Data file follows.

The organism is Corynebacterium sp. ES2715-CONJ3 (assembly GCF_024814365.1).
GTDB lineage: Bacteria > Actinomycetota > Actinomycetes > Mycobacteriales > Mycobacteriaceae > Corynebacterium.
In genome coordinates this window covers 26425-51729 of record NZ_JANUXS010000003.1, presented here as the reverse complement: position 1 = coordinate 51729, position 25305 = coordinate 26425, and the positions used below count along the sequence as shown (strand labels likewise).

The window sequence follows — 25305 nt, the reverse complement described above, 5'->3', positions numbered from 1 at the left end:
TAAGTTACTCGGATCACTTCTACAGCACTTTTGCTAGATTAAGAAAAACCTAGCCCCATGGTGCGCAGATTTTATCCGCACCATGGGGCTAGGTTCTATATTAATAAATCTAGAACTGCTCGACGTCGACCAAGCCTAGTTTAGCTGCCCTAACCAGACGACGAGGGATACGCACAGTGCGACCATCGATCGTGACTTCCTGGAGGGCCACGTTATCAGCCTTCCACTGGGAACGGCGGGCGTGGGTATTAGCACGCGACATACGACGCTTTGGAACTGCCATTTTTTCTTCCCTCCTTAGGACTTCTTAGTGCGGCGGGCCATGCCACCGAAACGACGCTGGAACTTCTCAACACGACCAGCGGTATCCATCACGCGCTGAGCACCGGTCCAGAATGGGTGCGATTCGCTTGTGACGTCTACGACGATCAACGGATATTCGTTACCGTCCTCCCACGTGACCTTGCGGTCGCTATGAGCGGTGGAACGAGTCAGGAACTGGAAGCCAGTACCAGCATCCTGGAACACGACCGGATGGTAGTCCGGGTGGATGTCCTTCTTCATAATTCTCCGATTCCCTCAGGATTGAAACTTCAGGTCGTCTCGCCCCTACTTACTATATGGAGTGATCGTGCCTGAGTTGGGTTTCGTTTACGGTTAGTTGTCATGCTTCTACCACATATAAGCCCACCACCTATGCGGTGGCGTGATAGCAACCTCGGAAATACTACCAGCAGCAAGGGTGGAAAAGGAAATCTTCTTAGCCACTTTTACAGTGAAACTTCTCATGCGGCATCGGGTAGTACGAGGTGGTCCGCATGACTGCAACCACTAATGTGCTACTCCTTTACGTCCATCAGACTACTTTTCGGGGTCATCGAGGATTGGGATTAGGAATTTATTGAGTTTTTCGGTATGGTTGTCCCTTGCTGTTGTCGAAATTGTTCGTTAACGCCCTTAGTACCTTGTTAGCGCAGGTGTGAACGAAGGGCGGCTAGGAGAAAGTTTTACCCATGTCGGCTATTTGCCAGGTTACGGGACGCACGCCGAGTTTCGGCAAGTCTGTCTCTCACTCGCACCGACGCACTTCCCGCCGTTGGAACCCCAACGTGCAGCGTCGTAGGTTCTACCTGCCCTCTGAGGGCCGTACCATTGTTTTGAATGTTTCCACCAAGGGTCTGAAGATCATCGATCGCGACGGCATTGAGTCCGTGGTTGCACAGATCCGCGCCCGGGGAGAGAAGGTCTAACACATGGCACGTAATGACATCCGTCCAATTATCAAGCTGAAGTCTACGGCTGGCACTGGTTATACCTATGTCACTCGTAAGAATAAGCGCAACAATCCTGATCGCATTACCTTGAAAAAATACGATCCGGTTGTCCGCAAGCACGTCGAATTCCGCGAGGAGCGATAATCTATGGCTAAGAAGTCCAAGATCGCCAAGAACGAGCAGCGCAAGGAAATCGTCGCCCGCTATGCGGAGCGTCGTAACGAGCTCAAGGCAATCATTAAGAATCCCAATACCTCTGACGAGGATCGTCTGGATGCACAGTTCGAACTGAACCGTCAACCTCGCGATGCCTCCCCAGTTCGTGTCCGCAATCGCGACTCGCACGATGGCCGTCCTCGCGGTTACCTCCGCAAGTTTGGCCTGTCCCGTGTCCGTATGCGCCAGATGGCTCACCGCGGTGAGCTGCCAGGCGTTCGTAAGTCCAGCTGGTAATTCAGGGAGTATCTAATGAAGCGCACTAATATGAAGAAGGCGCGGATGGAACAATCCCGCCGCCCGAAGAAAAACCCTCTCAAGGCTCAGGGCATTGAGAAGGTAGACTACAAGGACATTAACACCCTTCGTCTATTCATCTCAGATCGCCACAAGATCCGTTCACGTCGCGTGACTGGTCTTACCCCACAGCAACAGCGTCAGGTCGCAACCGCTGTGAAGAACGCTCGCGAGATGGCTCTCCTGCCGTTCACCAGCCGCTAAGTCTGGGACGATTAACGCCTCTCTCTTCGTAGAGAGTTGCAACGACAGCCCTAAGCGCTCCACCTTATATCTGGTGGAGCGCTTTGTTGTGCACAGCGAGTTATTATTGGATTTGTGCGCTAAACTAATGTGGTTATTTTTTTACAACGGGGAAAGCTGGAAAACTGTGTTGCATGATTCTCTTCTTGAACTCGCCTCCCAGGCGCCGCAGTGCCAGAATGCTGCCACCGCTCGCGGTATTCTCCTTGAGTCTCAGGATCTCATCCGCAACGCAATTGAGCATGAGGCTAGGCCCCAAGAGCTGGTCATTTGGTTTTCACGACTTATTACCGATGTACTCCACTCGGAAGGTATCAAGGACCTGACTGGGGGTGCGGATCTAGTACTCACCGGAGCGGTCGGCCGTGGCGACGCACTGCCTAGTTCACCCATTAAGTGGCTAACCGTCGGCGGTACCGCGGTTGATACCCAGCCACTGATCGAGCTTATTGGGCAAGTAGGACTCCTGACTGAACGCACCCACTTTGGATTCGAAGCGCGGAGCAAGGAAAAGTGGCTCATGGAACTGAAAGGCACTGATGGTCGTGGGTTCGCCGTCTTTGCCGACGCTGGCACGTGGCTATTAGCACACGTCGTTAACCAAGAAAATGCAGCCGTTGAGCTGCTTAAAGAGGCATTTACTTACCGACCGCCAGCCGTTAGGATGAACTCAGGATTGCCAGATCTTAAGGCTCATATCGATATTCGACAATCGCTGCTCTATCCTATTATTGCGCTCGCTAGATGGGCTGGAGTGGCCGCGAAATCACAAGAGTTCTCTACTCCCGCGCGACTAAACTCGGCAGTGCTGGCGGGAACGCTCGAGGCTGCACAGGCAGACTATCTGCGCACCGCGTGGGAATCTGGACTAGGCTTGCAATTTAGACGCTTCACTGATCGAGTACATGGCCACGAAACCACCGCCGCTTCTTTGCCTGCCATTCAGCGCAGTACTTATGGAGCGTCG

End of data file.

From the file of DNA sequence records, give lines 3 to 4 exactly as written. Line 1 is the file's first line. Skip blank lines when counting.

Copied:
In genome coordinates this window covers 26425-51729 of record NZ_JANUXS010000003.1, presented here as the reverse complement: position 1 = coordinate 51729, position 25305 = coordinate 26425, and the positions used below count along the sequence as shown (strand labels likewise).

The window sequence follows — 25305 nt, the reverse complement described above, 5'->3', positions numbered from 1 at the left end: